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California’s inmate firefighter crews are dwindling


Two wet winters followed by repeated record-breaking heat waves in recent months have set California on a path to a fiery summer.

And though firefighters with the California Department of Forestry and Fire Protection will be on the front lines against the flames, behind them in the trenches are hundreds of California inmates, digging, chopping and chainsawing containment lines for crews to gain an advantage. And there are fewer of them than ever.

Peppered throughout the state’s 35 conservation camps — minimum-security facilities — they perform crucial fuel-reduction projects year-round and are occasionally placed in the path of advancing flames. Sometimes, at the cost of their own lives.

But prison reform and the COVID-19 pandemic have shrunk the pool of inmates eligible to attend the camps — operated by the California Department of Corrections and Rehabilitation, Cal Fire or the Los Angeles County Fire Department — for fire training and assignments. At the same time that the camp sizes have shrunk — from a peak of 4,250 to fewer than 1,800 today — California has experienced its biggest and deadliest fires, with this summer off to a bad start.

Despite that, Cal Fire and state corrections officials say their strategy of using younger inmates, leaning on seasonal crews longer and partnering with the California Conservation Corps and California Military Department will get them through the year and eventually bring inmate firefighter numbers back to pre-pandemic levels.

“I know there’s been other articles that have painted a picture of doom and gloom and despair,” said Jarrod Clinkenbeard, staff chief of the hand crew program for Cal Fire. “I don’t feel like that’s where we are.”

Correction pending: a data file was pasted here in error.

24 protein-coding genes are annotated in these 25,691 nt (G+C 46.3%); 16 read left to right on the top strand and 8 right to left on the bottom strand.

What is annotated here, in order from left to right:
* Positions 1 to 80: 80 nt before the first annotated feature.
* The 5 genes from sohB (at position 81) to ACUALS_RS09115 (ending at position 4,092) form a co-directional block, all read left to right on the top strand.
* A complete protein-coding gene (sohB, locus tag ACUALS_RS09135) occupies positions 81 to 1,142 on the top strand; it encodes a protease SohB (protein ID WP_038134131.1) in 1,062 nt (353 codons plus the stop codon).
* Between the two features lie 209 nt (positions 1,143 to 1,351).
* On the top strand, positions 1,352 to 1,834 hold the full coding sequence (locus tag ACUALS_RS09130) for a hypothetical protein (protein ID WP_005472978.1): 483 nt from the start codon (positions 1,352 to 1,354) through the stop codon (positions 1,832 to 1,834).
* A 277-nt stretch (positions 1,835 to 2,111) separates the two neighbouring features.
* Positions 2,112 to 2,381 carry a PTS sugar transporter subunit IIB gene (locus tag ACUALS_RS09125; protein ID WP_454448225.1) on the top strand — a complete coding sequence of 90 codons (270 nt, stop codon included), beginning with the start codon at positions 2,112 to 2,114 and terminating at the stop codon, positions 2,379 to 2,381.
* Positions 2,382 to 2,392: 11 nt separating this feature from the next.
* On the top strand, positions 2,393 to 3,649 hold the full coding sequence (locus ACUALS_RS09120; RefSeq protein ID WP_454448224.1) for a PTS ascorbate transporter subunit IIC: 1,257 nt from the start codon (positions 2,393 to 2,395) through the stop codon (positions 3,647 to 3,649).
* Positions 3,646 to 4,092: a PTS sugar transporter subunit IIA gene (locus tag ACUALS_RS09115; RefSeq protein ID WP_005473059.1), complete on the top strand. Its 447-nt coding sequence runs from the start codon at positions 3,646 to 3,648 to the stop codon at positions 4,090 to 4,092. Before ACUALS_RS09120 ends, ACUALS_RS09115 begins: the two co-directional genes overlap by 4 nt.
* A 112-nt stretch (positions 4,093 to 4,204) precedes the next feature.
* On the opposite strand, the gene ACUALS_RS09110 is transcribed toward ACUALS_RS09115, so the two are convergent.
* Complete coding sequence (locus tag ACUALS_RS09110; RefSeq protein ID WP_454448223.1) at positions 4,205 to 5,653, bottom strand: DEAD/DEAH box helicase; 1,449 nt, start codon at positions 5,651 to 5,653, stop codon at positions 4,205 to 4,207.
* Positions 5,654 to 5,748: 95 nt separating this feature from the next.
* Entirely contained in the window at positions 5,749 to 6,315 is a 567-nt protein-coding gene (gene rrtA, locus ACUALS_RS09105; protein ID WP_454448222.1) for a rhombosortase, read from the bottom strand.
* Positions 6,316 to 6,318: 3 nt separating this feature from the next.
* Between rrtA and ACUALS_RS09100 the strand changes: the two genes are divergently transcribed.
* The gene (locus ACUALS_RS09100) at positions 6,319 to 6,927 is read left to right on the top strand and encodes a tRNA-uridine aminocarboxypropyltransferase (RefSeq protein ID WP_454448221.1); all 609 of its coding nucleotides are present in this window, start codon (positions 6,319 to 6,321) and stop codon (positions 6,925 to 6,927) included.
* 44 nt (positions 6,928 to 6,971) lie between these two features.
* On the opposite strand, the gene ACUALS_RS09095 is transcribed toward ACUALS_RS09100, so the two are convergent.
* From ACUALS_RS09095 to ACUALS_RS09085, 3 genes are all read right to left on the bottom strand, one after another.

An inmate fire crew mopping up a fire in Agoura Hills

An inmate fire crew mops up the Kanan fire in Agoura Hills last July.

(Brian van der Brug / Los Angeles Times)

In 2005, at the peak of the inmate firefighter program, officially known as the Conservation (Fire) Camp Program, there were 192 crews, or 4,250 inmate firefighters, according to the state corrections department. Participants of the program include support staff such as cooks, orderlies and maintenance workers. Four years ago, as prisons shut down and inmate populations declined, the corrections department winnowed the camps down to 1,821 participants. As of July 2, there were about 83 hand crews, or 1,760 participants.

Depending on the year, inmate fire crews account for as much as 30% of the state’s wildfire force and are typically paid $5.80 to $10.24 per day by the corrections department, earning an additional dollar per hour from Cal Fire when responding to a disaster. Inmate fire crews are made up of 12 to 17 firefighters, led by a fire captain. Inmates who have been convicted of violent crimes, such as rape, lewd acts with a child under 14 or any felony punishable by death or life in prison, or who have a history of escaping or arson, are automatically disqualified.

In a letter to Gov. Gavin Newsom on June 21, Los Angeles County Supervisors Lindsey Horvath and Kathryn Barger voiced concerns about deeper cuts to the program that would’ve shuttered five camps in the county, affecting more than 200 inmate firefighters.

“The implications of such cuts are dire,” the letter read in part. “As you are aware, California faces a critical shortage of wildland firefighting hand crews, a situation that has been exacerbated by the increasing frequency and severity of wildland fires due to climate change.”